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Log 47: Overcoming Carbon Form
“Until now, most environmental discourse in architecture has focused on carbon as a by-product of building and construction," writes guest-editor Elisa Iturbe in Log 47, "making it seem that at the ecological brink, architecture's most pressing concern is energy efficiency."
Overcoming Carbon Form,” Log’s 200-page thematic Fall issue, reconceives architecture's role in climate change, away from sustainability and solutionism and toward architecture's formal complicity and potential agency in addressing the climate crisis. As Iturbe writes, “Decarbonization is not solely a question of technology and buildings systems but also a theoretical question for architecture and the city, one that questions carbon modernity as an obsolete cultural and material foundation for architecture.” To that end, the 24 authors – architects, artists, sociologists, historians, novelists, and policymakers – approach architecture’s role in the climate crisis in widely varied ways. From Pier Vittorio Aureli and Maria Shéhérazade Giudici on rethinking private property to Michael Bell and Eunjeong Seong on the house as power plant; from Holly Jean Buck on carbon sequestration infrastructure to Mimi Sheller on the military-infrastructural complex; from Skender Luarasi on anticipation to Albert Pope on urban obsolescence; from Lizzie Yarina on neoliberal resilience schemes and Gökçe Günel on a status quo utopia to Tahl Kaminer on the impossibility of autarky and Douglas Spencer on the fantasy of island life. Also in this issue, Kiel Moe on new perspectives, Rania Ghosn on geographic externalities, Laurence Lumley on asphalt, Ingrid Halland on plastic, Greg Lindquist on rolling coal, and Daniel A. Barber on air-conditioning. Plus an excerpt from Amitav Ghosh’s book The Great Derangement and a conversation with Rhiana Gunn-Wright on the Green New Deal.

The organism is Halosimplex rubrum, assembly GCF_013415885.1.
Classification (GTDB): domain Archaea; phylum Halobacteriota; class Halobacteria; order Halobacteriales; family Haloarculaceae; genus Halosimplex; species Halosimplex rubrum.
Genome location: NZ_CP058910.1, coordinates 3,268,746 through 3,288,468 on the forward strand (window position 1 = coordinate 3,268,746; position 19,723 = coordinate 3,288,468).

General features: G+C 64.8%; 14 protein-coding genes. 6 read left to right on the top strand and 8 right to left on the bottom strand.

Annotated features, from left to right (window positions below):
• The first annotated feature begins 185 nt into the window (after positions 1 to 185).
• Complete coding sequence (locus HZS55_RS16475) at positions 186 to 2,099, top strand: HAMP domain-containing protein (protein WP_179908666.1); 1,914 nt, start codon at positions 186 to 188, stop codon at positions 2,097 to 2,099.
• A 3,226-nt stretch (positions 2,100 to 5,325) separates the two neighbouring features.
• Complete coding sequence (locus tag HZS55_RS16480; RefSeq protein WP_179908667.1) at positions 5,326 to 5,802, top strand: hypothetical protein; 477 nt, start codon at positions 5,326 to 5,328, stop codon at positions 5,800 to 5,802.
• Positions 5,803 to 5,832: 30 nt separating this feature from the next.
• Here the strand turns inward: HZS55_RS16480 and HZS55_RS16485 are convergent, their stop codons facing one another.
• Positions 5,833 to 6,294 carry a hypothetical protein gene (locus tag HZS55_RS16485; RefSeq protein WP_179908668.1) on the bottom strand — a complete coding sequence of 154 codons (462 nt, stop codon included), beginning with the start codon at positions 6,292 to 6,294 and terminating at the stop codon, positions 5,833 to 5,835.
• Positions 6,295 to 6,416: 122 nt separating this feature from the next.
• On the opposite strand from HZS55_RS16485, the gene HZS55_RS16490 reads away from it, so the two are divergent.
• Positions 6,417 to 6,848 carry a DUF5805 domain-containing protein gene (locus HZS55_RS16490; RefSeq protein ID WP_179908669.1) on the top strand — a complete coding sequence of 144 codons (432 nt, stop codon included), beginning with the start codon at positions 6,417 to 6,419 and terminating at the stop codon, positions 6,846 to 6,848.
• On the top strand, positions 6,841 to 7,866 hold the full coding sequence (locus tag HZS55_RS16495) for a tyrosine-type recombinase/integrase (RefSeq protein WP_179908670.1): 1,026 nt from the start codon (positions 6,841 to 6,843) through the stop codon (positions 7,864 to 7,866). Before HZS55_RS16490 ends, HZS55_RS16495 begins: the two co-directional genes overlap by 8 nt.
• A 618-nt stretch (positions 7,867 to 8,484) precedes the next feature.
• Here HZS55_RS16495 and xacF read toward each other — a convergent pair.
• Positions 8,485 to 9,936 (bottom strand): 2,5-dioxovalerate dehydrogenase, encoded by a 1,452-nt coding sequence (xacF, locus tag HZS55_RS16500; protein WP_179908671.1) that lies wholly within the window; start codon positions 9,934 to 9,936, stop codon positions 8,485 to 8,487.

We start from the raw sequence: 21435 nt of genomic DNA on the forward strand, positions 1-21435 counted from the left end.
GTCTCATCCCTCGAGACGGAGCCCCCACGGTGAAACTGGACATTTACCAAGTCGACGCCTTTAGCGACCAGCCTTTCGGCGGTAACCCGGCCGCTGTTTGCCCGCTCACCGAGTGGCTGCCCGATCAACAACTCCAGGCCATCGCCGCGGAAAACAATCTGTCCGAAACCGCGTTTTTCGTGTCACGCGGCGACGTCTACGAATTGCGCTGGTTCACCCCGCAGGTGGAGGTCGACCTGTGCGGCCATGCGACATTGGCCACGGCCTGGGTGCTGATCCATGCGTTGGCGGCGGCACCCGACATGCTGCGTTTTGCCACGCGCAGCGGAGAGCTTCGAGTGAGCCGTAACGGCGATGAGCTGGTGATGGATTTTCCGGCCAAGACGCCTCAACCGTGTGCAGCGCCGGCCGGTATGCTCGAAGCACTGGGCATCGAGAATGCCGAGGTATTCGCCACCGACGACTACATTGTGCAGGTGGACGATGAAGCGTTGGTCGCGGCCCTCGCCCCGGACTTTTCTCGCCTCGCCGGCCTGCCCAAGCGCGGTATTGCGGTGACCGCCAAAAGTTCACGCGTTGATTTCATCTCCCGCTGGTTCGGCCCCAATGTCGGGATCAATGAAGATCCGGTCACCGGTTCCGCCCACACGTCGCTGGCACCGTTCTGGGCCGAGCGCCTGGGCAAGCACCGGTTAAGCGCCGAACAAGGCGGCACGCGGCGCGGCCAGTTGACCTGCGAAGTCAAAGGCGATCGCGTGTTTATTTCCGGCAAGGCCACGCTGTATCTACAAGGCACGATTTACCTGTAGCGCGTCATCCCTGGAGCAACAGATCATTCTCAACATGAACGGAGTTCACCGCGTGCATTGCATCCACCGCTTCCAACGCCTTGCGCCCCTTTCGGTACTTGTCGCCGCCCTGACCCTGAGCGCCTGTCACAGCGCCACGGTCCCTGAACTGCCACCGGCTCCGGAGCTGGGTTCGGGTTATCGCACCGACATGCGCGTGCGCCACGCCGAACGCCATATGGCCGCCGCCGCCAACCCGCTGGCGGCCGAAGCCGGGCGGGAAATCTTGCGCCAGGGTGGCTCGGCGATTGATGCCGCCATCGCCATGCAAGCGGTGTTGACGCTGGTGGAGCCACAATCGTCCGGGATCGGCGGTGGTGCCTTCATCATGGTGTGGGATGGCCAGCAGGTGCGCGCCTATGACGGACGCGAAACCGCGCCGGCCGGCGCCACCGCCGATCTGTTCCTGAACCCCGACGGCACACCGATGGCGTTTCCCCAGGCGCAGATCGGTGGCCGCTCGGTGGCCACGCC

More on Log 47 from Anycorp.com.
Confronting Carbon Form: Five Conversations on Energy, Power, Space, and Architecture
Since publication, the ideas from this issue have been carving a new discursive space when it comes to sustainability and design. In winter of 2021-22, Iturbe, in collaboration with Stanley Cho and Alican Taylan, curated a series of talks that brought together architects, historians, theorists, and scholars to confront the spatial expression of our fossil fuel paradigm – carbon form – in order to find a new way forward.
Architects Sofia Pia Belenky and Joseph Grima of Space Caviar, political scientist Cara Daggett, and geographer Andreas Malm discussed energy, power, space, and architecture.
Log 47 contributors, architect Albert Pope and researcher Lizzie Yarina, discussed carbon form at the urban scale and presented case studies, from Texas to Vietnam, of the relationship between energy and form.
Matthew Soules, author of Icebergs, Zombies, and the Ultra-Thin, and Keith Krumwiede, author of Atlas of Another America, discussed suburban domesticity and the home as a financial instrument.
Architects Francesco Marullo, Louise Mozingo, and Brittany Utting discussed some of the building typologies of carbon form, from the factory to the hospital and the corporate headquarters.
In this final event in the Confronting Carbon Form series, participants from the previous events collectively picked up loose threads, triangulated across their different topics, and attempted to create a clearer picture of what carbon form is and what it means to confront it. Participants included Cara New Daggett, Keith Krumwiede, Francesco Marullo, Louise Mozingo, Albert Pope, Matthew Soules, Brittany Utting, and Lizzie Yarina.
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